Homage to Mozart's Ghost

a completely unnecessary retrospective on a fad that no one remembers.

No one seems to remember this, but there was a brief internet fad in which everyone would have stupid pi symbols in the lower right hand corner of a webpage that would bring you to a secret page that did nothing.

Buckle Up Script Kiddies, here's a quick internet history lesson for you.

The Movie

So there was this terrible movie way back when called "The Net", in which Sandra Bullock plays a computer programmer who works from home and no one knows what she looks like so it is very easy for Jeremy Irons to somehow steal her identity and it's terrible.  However, as it was one of the first mainstream movies to deal with the Internet, a lot of geeks (like me) went and saw the movie and even geekier geeks adopted some of the quirks from the movie as conventions. 

The Fake Band

So very early on in the movie, the action that gets Sandra Bullock "red-flagged" is that she receives a disk that is ostensibly a promotional digital program for a fictional band "Mozart's Ghost", which is a very terrible site and it sucks, and now that I think about it it was just like those old Launch CDs, but she notices a supposedly hard to see "pi" hyperlink.  When you hold shift and ctrl and click on the link you were taken to a secret terminal access page that let you steal everyone's identity or something stupid.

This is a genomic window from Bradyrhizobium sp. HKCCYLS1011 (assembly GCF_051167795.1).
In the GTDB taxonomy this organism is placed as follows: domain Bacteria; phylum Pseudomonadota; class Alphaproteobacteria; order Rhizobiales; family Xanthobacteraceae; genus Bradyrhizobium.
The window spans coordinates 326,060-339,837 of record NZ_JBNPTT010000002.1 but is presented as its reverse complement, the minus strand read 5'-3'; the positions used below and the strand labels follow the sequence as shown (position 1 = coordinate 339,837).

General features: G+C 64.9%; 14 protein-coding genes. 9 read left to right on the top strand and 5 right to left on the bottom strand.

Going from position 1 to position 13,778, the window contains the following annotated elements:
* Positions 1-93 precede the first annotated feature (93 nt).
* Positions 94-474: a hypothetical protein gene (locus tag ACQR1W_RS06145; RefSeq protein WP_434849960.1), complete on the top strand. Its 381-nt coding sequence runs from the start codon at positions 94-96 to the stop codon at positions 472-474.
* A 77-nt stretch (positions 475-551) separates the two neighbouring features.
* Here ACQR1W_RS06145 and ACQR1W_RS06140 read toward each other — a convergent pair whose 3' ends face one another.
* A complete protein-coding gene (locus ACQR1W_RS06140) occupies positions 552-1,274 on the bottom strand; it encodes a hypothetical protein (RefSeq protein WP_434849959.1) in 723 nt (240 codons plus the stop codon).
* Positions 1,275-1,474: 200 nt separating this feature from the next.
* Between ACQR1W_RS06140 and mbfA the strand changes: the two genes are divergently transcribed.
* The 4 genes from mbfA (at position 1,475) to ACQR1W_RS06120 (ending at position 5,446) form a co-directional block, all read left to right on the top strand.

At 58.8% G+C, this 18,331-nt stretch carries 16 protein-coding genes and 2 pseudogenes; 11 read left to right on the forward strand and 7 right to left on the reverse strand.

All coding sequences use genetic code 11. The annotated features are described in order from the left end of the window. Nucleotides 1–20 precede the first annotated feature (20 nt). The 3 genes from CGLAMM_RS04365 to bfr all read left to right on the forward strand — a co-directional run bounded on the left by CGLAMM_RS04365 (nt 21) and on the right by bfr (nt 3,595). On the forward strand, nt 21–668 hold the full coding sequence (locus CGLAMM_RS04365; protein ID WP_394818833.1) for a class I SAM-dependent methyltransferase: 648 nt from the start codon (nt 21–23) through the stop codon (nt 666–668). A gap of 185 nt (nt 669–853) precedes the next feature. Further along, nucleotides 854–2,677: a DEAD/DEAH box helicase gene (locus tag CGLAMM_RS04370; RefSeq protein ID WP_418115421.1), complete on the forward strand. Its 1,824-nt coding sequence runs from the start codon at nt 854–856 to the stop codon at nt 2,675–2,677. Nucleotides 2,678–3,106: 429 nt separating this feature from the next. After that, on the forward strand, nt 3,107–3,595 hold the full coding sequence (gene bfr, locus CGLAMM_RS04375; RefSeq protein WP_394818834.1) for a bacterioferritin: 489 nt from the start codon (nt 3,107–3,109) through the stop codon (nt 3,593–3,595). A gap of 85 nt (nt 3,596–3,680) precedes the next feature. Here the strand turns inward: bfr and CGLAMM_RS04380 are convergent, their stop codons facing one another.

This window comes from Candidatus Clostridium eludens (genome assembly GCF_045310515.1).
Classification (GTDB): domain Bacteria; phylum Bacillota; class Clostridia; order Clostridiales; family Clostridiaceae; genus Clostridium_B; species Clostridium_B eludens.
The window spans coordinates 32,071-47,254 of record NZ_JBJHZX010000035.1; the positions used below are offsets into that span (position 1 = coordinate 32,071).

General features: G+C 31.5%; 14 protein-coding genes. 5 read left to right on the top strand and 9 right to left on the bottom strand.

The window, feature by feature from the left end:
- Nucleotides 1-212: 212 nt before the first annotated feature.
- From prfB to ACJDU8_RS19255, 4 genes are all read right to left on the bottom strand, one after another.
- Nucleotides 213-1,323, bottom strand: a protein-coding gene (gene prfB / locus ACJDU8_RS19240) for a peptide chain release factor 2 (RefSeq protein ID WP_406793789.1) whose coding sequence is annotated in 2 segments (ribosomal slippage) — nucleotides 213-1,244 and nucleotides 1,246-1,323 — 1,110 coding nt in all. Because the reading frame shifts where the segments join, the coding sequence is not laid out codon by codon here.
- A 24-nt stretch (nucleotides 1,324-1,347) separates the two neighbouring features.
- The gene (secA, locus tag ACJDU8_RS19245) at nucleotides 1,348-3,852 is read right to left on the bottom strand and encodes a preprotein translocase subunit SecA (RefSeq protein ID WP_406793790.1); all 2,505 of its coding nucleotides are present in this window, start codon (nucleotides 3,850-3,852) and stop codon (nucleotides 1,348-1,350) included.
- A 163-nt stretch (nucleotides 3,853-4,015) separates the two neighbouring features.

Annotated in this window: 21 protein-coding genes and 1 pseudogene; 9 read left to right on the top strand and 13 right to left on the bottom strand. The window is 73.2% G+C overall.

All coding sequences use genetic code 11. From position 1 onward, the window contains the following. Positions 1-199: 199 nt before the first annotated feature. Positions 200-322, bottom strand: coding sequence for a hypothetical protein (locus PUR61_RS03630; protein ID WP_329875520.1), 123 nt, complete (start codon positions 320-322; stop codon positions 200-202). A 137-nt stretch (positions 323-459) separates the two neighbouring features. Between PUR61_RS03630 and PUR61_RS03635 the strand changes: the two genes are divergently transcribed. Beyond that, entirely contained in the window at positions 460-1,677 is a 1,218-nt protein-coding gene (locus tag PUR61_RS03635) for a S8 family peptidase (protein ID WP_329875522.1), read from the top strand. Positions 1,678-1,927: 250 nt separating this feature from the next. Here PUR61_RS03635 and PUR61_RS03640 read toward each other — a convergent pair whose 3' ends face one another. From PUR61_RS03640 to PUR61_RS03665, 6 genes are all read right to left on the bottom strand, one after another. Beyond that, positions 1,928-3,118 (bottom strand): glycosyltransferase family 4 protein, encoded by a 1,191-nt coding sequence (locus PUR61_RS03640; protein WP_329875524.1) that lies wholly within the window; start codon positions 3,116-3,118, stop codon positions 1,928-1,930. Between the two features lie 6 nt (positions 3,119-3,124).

The Fad

So anyway, the completely stupid fad that everyone picked up was that everyone put a stupid pi symbol in the lower righthand corner of their stupid website and thought they were clever.  So I thought I'd do the same thing just now.  God I feel lame.

The Legacy

Well almost none really.  This fad seems to have faded faster than you can say suck.com, and it would probably take hours of trolling the wayback machine to find these reprehensible websites.  Still, while I was googling, I did find a pretty thorough rundown of the security concepts touched on and lovingly ignored in the movie that I thought was pretty amusing.